When British jewelry editor Alice Edwards decided she needed a career change, she discovered her next move was not so much set in stone as written in ink. For years she’d made her own notepaper and greetings cards, but it was only when she started taking commissions from family and friends that she realized she could turn her lifelong love of stationery into a full-time job. “Somewhere in the back of my mind I always knew I wanted a change—something more sustainable, both from a green point of view and how it fit into my life,” she tells us when we visit her London townhouse to film the latest in our Power Desking series; a spotlight on inspiring female entrepreneurs. “I’ve always loved stationery, so it felt like the perfect fit.”
While some of us used the beginning of the pandemic to bake banana bread and binge-watch Netflix, Edwards set about crafting her business. She spent months poring over paper samples and perfecting her calligraphy skills before settling on beautifully thick notepaper and envelopes in contrasting sugary shades, personalized with messages and monograms written in her own hand. Memo Press was unveiled in the throes of the pandemic, offering small-batch writing sets, greetings cards and event stationery with a personalized twist.
Launching a new business in 2020 may seem like either an incredibly crazy or incredibly brave move, but for Edwards it turned out to be surprisingly fortuitous. “I can’t see a way I can untangle the pandemic from the early moments of Memo Press; it helped enormously in ways I wouldn’t have expected,” she says now. “I had lots of focused time at home—aside from home-schooling two children—and I could concentrate on launching the business without the distraction of having to physically see anyone. It also meant I was forced to only work with UK suppliers, which has become a core value of Memo Press.”
Short supply chains, alongside plastic-free paper and packaging have allowed Edwards to tick off her sustainable goal from an ecological point of view, while running her own business has helped her to switch-up her lifestyle too. “I love working from home,” she enthuses. “I find it enormously freeing that I can pick up a job when I need to and then go out and do the school run. There are definite drawbacks, and compartmentalizing my time is a weekly juggle; I’ve found that planning ahead is essential, even if the best-laid plans go to waste.”
She thanks “endless lists” for helping her keep on top of things—“Without them I think any number of things would be forgotten”—and divides her day to maximize her productivity: desk-focused tasks take precedence in the mornings, while afternoons are reserved for meetings.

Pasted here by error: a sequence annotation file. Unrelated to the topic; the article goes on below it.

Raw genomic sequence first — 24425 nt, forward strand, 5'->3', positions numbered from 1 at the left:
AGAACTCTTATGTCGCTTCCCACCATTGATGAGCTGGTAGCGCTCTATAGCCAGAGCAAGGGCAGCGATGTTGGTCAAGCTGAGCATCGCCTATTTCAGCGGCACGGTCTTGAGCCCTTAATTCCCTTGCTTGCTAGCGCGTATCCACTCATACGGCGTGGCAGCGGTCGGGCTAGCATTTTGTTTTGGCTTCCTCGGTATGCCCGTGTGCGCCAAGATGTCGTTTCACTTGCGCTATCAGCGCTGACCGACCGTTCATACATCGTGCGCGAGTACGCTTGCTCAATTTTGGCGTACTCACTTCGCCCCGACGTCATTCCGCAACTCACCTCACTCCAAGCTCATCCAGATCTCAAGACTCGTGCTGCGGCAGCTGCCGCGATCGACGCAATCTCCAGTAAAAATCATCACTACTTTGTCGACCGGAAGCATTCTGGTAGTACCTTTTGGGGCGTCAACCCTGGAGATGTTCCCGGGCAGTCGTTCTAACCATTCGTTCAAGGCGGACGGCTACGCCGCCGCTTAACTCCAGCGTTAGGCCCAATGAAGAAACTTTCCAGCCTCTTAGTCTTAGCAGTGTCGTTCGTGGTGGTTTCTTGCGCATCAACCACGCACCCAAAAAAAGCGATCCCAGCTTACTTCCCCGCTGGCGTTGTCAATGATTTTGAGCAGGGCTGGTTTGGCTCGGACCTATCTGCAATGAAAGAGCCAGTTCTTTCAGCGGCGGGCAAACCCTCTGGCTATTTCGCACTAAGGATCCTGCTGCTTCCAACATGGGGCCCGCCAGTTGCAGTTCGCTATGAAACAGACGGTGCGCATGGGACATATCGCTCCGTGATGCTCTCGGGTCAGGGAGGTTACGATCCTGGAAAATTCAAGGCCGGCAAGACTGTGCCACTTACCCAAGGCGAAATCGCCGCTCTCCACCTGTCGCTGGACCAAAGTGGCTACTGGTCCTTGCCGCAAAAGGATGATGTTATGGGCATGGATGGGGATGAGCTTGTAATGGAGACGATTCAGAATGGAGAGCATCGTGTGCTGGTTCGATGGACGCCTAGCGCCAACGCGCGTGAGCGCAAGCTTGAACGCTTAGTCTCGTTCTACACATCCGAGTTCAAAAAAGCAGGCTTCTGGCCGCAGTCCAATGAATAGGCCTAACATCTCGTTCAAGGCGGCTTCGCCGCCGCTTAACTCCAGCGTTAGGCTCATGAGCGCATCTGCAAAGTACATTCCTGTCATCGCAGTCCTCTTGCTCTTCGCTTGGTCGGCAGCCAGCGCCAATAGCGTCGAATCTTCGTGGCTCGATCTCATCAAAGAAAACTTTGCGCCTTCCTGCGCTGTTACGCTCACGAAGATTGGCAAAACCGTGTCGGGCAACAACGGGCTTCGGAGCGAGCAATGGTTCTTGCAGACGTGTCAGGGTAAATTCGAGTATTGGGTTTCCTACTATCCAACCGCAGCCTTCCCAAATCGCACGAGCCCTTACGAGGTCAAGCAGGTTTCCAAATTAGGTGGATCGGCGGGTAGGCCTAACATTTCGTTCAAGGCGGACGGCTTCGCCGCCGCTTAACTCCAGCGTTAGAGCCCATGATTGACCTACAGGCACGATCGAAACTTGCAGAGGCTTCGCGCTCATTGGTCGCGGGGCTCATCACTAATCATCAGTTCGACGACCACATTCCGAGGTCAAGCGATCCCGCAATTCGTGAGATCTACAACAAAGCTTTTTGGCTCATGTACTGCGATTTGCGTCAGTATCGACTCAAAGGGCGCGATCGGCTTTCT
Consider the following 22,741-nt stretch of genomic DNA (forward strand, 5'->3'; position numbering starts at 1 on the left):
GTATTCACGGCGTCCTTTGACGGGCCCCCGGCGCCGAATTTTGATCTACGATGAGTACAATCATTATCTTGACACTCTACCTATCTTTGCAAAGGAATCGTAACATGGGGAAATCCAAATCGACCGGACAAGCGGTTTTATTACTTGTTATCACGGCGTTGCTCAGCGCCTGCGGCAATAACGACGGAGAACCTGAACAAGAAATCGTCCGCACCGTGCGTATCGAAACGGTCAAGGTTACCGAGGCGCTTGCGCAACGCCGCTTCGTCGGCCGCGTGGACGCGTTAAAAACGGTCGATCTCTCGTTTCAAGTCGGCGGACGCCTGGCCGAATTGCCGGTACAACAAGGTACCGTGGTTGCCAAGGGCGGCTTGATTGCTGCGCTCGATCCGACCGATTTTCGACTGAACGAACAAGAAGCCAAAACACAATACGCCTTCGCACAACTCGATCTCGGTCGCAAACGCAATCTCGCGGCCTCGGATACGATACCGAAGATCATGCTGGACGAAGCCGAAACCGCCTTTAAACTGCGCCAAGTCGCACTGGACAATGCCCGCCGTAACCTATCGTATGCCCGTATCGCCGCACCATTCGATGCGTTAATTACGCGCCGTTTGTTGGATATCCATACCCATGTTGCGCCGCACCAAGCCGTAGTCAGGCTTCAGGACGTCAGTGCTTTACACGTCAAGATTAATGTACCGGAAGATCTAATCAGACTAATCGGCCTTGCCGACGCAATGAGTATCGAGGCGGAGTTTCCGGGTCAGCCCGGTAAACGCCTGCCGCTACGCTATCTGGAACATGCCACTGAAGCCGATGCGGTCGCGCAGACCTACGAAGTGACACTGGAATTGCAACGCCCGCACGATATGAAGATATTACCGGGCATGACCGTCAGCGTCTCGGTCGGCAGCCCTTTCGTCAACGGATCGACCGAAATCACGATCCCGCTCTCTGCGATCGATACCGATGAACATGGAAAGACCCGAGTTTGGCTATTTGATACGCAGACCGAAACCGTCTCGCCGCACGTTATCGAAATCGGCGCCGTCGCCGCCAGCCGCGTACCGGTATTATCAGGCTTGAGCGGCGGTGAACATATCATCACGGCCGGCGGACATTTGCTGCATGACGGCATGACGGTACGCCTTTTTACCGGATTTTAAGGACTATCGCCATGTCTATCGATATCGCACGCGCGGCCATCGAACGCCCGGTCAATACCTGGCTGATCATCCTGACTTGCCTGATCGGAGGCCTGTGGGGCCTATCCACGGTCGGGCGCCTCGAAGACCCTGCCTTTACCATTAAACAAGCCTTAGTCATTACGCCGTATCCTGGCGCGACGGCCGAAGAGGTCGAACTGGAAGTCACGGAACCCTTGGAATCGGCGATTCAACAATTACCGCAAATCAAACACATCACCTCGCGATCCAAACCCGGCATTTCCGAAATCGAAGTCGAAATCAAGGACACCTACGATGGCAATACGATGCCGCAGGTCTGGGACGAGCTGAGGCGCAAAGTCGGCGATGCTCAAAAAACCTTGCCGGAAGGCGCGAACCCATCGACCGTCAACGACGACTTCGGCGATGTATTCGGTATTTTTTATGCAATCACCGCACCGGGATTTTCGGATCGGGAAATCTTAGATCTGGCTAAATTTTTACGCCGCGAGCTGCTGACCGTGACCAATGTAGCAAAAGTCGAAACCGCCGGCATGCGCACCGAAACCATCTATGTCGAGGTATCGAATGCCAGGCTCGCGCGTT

Despite being a stickler for organization, Edwards still finds herself facing challenges typical of a business owner. “I learn lessons with Memo Press on a daily basis,” she says. “My stepmother, who is an extraordinary entrepreneur, once told me that doing your own thing is 24 hours a day, if only in your head, which is certainly the case with us. The lesson I keep coming back to is to remember not to be afraid to ask for help; people are overwhelmingly helpful, and if they’re not then I’ve found they’re generally not the right people to be asking.”
Among those who have lent her a helping hand is Whitney Bromberg Hawkings, the founder of online florist FLOWRBX, who Edwards cites as her biggest inspiration. “She has given me lots of incredible advice and great commissions. She also taught me to have the confidence to say I can do something and then figure out the pieces later.”
Her own pearl of wisdom for budding entrepreneurs would be one pinched from Net-A-Porter Founder Dame Natalie Massenet, whose advice she took on board in the early stages of Memo Press. “I saw a talk where she said: ‘You may have found a gap in the market, but is there a market in that gap?’ That really stayed with me,” Edwards recalls. “Often there’s a reason why nobody has done something yet. I knew there was a gap for beautifully made, sustainable stationery—but ultimately it was always a gamble. Thankfully, so far it’s paid off.”